Tag Archives: curry

Recipe | A punchy chicken curry

As is often the case after a week in another country, on return from Australia all I wanted to eat was something comforting and familiar. Curry it was, and it was good. Just hot enough to for the body to respond with sweat and serotonin, without you having to bury your face in the freezer.

Serves 4
1 tsp cumin seeds
1 tsp coriander seeds
2 cloves
10 cardamom pods
1/2 tsp turmeric
1 tsp chilli powder

2 tsp mustard seed
A few curry leaves
1/4 tsp asafoetida
2 dried red chillies
1 tsp onion seeds

1 red onion, peeled and roughly chopped
2 cloves of garlic, peeled and finely chopped
1 tin coconut milk
1 tbsp tomato puree
4 chicken breasts, cut into chunks
A couple of large handfuls of spinach

– Start by toasting the whole spices (cumin, coriander, cloves) in a dry frying pan until their scent tickles your nostrils. Some recommend toasting separately but life’s too short. Tip them into a pestle and mortar and grind with the cardamom.

– Heat a little oil in a saucepan over a medium flame. Add the mustard seeds and, once they start to pop, chuck in the curry leaves, asafoetida, dried red chillies and onion seeds. Keep stirring until the chillies char and wilt, then throw in the onion and garlic. Lower the heat and soften for 10 minutes before banging it back up and stir-frying with the ground spices, chilli powder and turmeric.

– Add the coconut milk and tomato puree and season with salt and pepper. Bring to the boil and simmer gently for 20 minutes until thickened, then add the chicken. Simmer for 10 minutes then stir in the spinach. Cook until wilted and serve with rice and a handful of coriander.

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Recipe | Pork madras

Making chicken curry can be quite tiresome. The breast requires all sorts of faffing to achieve the right consistency without drying the meat out, and thigh involves either fiddly boning beforehand or fiddling with bones afterwards. And I’m sorry, Jay, but I’ve got a bit of a thing about mucky, sticky fingers. Alas, we’ll never be bezzies. I’m sure you’ll get over it.

Anyway, pork bypasses this rather neatly. Slow-cooked and then reduced to a thick and unctuous perfection, it was just about the best homemade curry I e’er munched ‘pon. Continue reading

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Hot chicken curry for a mild(ish) evening

Once again there is a chicken from the farm defrosting for supper. Large (almost a small turkey), and organically raised, the skin is a light yellowish hue, and the legs are big enough to knock someone out, or at least chew on and pretend that you are a hobbit eating a partridge leg. And the flavour is phenomenal. I don’t have to tell you that a bird that has been raised scratching around in the outdoors, eating grass, grain and vegetable scraps and living for 3 months before being killed and hung for 2 weeks is going to taste a hell of a lot better than birds that are intensively reared, given growth promoters and killed after 6 weeks before being stuffed in polythene and shipped off to a shelf. It really is worth spending an extra few quid on a decent chicken, both in terms of promoting animal welfare and eating meat that isn’t full of antibiotics (and actually tastes of something).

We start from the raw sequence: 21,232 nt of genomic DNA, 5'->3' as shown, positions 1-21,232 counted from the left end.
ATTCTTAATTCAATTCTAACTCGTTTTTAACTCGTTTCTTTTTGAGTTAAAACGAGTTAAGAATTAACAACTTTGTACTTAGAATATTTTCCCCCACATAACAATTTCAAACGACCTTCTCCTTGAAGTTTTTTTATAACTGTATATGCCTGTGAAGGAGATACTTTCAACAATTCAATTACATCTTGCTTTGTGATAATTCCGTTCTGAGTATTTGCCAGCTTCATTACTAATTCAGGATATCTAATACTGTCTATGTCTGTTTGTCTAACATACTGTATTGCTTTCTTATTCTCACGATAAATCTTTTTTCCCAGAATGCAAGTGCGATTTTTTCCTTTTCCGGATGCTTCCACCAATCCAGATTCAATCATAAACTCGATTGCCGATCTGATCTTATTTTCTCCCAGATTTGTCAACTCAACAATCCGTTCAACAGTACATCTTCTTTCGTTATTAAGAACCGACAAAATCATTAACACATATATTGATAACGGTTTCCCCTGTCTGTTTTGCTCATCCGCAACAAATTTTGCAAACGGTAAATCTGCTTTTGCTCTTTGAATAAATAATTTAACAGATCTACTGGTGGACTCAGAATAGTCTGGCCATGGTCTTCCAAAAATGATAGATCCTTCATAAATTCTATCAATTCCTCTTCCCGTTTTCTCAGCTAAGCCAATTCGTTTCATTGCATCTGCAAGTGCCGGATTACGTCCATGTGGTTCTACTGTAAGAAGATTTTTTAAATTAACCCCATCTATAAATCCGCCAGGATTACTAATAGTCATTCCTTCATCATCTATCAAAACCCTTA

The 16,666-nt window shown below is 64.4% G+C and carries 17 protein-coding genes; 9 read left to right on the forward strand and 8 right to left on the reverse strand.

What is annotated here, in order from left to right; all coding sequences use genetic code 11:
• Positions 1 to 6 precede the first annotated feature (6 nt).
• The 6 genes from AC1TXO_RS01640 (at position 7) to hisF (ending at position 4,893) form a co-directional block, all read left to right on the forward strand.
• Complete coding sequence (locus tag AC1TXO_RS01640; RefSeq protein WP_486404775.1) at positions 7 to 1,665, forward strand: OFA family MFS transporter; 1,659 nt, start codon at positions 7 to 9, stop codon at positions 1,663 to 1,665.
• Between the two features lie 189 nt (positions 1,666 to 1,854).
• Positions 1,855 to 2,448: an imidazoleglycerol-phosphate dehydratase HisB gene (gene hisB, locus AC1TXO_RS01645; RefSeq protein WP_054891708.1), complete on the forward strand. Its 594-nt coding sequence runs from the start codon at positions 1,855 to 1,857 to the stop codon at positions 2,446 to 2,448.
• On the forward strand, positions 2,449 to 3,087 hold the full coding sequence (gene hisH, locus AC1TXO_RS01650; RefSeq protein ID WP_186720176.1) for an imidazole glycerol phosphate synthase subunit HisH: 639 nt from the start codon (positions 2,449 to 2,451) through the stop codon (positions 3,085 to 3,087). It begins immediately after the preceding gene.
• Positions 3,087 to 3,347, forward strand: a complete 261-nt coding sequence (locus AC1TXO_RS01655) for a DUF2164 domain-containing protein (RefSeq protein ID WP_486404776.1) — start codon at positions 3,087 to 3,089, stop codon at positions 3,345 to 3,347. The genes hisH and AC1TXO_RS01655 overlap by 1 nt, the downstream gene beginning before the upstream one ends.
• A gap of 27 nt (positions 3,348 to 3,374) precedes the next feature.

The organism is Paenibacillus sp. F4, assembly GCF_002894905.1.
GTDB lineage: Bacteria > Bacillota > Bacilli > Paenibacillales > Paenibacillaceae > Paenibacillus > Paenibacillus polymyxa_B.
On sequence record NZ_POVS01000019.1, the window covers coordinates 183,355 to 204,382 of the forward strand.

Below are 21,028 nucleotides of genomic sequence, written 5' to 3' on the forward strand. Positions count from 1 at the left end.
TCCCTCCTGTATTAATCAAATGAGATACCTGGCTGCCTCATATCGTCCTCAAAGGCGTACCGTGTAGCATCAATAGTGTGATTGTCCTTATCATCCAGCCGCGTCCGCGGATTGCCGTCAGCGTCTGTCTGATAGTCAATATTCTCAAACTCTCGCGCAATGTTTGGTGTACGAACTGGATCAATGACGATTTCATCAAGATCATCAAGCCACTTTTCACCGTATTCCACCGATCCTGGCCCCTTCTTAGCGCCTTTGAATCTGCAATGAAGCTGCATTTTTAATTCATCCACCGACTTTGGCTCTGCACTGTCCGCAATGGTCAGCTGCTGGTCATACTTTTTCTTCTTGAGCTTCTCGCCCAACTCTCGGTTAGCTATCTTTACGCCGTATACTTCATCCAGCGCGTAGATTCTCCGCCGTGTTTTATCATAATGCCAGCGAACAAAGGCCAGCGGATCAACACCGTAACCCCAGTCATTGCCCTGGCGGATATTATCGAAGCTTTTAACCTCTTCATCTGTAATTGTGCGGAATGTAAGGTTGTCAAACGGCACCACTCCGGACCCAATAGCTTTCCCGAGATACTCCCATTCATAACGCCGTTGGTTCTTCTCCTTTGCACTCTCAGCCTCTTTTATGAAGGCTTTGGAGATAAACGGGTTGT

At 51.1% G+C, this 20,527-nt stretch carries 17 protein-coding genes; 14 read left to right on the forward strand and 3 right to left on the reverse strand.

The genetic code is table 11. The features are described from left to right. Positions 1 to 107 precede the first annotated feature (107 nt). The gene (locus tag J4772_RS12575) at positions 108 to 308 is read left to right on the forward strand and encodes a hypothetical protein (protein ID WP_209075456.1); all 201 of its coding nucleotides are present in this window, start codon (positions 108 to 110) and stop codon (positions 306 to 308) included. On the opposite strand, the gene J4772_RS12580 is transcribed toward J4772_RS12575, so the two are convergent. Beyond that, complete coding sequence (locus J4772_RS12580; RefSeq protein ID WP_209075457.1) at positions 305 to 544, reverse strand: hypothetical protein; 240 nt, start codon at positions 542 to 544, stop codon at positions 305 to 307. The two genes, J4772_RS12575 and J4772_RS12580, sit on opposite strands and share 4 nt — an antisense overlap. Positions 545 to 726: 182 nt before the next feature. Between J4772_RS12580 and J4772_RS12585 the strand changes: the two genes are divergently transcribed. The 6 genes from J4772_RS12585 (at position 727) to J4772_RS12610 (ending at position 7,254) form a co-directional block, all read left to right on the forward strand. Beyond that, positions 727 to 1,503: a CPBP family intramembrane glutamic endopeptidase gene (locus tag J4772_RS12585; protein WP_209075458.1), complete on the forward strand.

I am tempted to roast the chicken, but as eagle-eyed readers will know I roasted a chicken a couple of weeks ago. So I joint the bird, keeping the carcass and wings for stock, and the legs for lunch, and cut the breasts and thigh meat into chunks. The likelihood is that you will, as I usually do, just buy the meat ready-jointed so we’ll work on that premise…

Chicken madras

Serves 4

1 teaspoon coriander seeds
1/2 teaspoon cumin seeds
10 cardamom pods
2 cloves
1 teaspoon turmeric
1/4 teaspoon ground cinnamon
2 medium red onions, sliced
2 cloves garlic, crushed
2 green chillies, sliced (seeds removed if you prefer it less spicy!)
1 tin chopped tomatoes
1 tin coconut milk
8 boneless and skinless chicken thighs, cut into chunks

To remove the seeds from the cardamom, crush the green pods under the back of a spoon and pull out the little black seeds. Save the pods to simmer with your rice, and crush the coriander and cumin seeds with the cardamom and cloves. Sweat the onion and garlic over a low heat in a little olive oil or butter, increase the heat and add the crushed spices plus the turmeric, cinnamon and chillies. Stir for a couple of minutes and add the tomatoes. Season with salt and a little sugar. Reduce the heat and simmer for 5-7 minutes. Pour the sauce into a magimix and blend thoroughly, then return to the pan (via a sieve if you can be arsed). Stir in the coconut milk, bring to a gentle simmer and add the chicken. Simmer for 8-10 minutes till the chicken is cooked*. Garnish with chopped coriander and serve with basmati rice.

*You may well find at this point that the sauce is thinner than you prefer. If so, remove the chicken with a slotted spoon, increase the heat, and simmer till reduced to desired consistency.

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